It’s mid-August. I’m leaving in a month and a half. A “friend” of mine has been regaling me with horror stories about people who are still waiting for their visas after months.

This, of course, led me to have a meltdown over getting the visa in time. (I felt a little better once I switched my ASC appointment to the Queens location, allowing me to go 10 days earlier).

Enter “Priority Service”

Step Five: Spend the Rest of All Your Money

Priority Service means that your visa application will be processed before those of all the non-priority plebeians. It costs $192 for a non-settlement visa. Note that you pay for this on a separate site — VFS Global — which DOES NOT HAVE  a PayPal option. You MUST use Visa or Mastercard.

Step Six: Attend Your Biometric Appointment

I ended up going out to Queens because they had appointments available earlier. This involved taking the E train to the end of the line and fretting the whole way that I would be late.

Once you arrive, check in with the receptionist, who will possibly stamp your confirmation (she didn’t stamp mine, and the woman who took my fingerprints had to do it) and send you to a different line. Wait in that line for a while. Then you will be called to have your biometrics taken.

They will scan the barcode on your appointment confirmation, take your fingerprints (fingers of both hands, thumbs of both hands, each finger of both hands rolled individually), your photo, and record your signature. Then you’re free to go.

Easy peasy — the waiting in line is the worst part.

Step Seven: Assemble Your Application Packet

You can start doing this before you attend your Biometric appointment, especially if you’re in a hurry to get your visa processed. You will need to collect all your documents together; if you’ve paid for priority service you should also write “PRIORITY VISA SERVICE” or something in big letters on both sides of the envelope. And the receipt for the priority service needs to be the first document in the pile.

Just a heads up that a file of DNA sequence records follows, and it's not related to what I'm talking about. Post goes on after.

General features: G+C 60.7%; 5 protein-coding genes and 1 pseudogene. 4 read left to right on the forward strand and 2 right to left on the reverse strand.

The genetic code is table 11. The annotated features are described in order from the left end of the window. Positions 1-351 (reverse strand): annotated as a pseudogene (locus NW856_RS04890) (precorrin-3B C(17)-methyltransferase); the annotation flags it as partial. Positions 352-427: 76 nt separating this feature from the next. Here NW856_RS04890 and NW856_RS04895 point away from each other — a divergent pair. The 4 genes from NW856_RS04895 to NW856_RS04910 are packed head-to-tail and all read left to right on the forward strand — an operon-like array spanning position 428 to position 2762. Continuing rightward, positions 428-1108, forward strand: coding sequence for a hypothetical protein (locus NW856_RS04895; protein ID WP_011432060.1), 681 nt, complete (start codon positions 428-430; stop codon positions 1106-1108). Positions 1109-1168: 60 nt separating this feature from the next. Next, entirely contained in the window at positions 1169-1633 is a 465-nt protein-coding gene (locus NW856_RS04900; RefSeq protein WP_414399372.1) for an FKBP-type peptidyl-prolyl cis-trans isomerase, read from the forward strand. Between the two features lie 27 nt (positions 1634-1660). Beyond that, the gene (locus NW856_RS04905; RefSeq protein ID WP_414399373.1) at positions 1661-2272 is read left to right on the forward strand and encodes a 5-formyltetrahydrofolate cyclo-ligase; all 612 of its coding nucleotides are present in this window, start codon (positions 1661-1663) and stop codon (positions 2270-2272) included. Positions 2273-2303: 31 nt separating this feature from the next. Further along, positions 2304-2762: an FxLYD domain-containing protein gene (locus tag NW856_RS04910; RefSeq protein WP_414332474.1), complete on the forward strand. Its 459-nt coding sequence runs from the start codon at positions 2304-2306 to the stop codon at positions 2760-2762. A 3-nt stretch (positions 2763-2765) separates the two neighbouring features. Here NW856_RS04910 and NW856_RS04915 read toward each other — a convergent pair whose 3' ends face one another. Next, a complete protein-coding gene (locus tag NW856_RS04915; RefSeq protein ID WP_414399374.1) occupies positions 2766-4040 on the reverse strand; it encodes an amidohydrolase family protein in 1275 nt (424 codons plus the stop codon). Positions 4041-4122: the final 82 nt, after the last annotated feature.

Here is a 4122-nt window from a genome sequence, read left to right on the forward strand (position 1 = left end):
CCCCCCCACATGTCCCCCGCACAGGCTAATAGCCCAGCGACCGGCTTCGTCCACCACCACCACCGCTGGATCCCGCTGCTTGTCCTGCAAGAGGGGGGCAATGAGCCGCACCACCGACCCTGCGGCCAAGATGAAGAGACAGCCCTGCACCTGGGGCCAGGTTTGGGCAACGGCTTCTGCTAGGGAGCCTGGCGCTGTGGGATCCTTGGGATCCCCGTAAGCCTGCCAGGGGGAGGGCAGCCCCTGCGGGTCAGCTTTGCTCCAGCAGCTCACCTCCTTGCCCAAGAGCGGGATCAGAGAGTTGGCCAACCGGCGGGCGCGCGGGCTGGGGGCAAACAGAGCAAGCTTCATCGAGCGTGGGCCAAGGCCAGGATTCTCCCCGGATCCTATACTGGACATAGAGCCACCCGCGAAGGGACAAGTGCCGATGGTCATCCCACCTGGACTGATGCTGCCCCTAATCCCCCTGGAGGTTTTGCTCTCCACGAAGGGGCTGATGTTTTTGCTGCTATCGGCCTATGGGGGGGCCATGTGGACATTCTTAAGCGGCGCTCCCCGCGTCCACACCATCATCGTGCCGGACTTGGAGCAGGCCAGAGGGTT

The exact supporting documents you include will vary, but here’s my breakdown:

  • Priority service receipt
  • Printout of online application, signed and dated
  • Stamped Biometric Confirmation
  • Current Passport
  • Previous Passport
  • Loan Letter (proof that I have the $ to pay for my course and support myself)
  • CAS letter (proof that I am enrolled at my sponsor university)
  • Academic Transcript (the document my sponsor used to assign my CAS)
  • 2 photos to their specification (NOT THE SAME as the US passport guidelines), full name written on the back
  • Return envelope with address and postage (for the return of original documents)

Note that all documents submitted must be original documents, not copies.

Step Eight: Mail Your Application

Pop that sucker in the mail (no, don’t — send it UPS), cross your fingers, and wait.

And wait.

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One thought on “Across the Pond: In Which Faith Applies for A Visa

  1. Pingback: That’s What Little Girls Are Made Of | The Great Novel Adventure